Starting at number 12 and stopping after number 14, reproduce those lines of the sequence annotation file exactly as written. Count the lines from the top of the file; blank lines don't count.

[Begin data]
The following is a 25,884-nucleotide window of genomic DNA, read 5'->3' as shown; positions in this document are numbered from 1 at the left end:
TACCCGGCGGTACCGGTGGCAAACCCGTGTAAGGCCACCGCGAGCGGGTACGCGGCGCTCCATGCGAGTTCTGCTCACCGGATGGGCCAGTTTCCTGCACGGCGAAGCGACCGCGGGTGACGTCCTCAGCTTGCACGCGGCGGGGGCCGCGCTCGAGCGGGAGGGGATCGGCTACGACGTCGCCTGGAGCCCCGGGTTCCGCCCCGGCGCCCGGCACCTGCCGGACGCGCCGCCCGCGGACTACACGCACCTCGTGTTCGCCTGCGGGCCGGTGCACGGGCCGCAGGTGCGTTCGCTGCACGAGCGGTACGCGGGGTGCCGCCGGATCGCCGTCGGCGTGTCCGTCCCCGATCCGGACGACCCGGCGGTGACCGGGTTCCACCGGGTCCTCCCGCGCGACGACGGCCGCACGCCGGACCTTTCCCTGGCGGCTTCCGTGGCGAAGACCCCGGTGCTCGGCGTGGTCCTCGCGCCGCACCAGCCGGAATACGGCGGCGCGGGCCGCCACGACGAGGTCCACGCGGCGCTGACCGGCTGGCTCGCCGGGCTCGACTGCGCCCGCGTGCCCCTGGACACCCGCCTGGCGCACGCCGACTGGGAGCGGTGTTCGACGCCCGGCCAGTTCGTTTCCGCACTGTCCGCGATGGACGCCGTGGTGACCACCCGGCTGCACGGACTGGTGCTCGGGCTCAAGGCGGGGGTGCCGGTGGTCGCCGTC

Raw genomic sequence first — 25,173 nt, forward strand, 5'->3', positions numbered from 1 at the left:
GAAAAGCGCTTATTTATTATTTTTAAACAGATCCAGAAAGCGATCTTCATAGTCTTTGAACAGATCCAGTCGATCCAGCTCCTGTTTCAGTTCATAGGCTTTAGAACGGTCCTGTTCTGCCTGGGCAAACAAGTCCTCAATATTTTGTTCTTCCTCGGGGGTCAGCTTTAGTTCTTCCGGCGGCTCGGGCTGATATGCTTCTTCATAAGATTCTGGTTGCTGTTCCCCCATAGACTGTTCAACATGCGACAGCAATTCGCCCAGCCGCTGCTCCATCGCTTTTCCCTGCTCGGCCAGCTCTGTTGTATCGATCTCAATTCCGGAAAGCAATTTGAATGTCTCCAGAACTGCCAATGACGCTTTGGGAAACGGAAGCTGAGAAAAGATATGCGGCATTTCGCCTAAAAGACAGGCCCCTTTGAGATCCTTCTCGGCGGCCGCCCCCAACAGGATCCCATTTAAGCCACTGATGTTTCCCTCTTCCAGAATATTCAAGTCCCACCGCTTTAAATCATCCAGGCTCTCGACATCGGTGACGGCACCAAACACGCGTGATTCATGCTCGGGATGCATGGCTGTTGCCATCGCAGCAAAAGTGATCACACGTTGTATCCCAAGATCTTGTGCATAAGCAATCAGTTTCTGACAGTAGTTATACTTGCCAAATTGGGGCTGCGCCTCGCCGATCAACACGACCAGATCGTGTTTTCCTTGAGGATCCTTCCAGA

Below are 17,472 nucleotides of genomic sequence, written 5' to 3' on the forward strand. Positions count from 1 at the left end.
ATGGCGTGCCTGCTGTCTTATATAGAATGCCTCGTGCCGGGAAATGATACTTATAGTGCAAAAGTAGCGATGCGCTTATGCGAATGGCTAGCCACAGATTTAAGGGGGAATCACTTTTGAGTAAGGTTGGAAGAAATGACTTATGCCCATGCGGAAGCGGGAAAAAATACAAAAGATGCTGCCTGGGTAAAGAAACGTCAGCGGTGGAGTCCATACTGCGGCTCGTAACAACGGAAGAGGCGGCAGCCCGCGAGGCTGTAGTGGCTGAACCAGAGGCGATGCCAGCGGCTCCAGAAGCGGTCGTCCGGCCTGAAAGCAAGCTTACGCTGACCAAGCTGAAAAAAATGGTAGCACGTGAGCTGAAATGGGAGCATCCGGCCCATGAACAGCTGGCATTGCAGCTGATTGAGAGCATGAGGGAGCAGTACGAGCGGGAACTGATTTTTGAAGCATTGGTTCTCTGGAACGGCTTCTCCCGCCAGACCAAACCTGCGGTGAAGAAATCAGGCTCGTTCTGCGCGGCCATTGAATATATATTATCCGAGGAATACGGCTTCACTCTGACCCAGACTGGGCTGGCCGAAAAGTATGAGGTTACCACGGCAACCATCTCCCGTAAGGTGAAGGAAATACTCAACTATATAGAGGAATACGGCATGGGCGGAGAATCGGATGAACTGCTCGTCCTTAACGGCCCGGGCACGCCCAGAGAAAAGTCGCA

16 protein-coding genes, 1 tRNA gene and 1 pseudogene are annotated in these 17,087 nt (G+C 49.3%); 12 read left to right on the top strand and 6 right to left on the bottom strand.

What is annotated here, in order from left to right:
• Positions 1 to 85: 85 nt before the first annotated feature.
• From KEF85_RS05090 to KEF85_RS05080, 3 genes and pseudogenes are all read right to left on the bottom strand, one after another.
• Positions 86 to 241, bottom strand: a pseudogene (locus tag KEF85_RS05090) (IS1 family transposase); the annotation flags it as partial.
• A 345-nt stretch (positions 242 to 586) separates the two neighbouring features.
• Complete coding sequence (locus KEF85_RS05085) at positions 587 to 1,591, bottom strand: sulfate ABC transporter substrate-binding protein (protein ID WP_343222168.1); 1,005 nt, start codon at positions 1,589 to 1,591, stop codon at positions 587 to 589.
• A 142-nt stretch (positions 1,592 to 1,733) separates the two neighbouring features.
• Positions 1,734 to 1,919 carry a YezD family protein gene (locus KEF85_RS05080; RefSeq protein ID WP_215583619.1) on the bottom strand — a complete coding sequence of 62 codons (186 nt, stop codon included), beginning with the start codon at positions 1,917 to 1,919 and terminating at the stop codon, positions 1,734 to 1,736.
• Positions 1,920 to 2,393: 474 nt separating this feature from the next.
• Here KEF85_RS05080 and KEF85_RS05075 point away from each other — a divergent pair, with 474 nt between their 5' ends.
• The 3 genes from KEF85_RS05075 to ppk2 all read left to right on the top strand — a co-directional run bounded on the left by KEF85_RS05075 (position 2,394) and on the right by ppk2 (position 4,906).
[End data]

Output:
• A 345-nt stretch (positions 242 to 586) separates the two neighbouring features.
• Complete coding sequence (locus KEF85_RS05085) at positions 587 to 1,591, bottom strand: sulfate ABC transporter substrate-binding protein (protein ID WP_343222168.1); 1,005 nt, start codon at positions 1,589 to 1,591, stop codon at positions 587 to 589.
• A 142-nt stretch (positions 1,592 to 1,733) separates the two neighbouring features.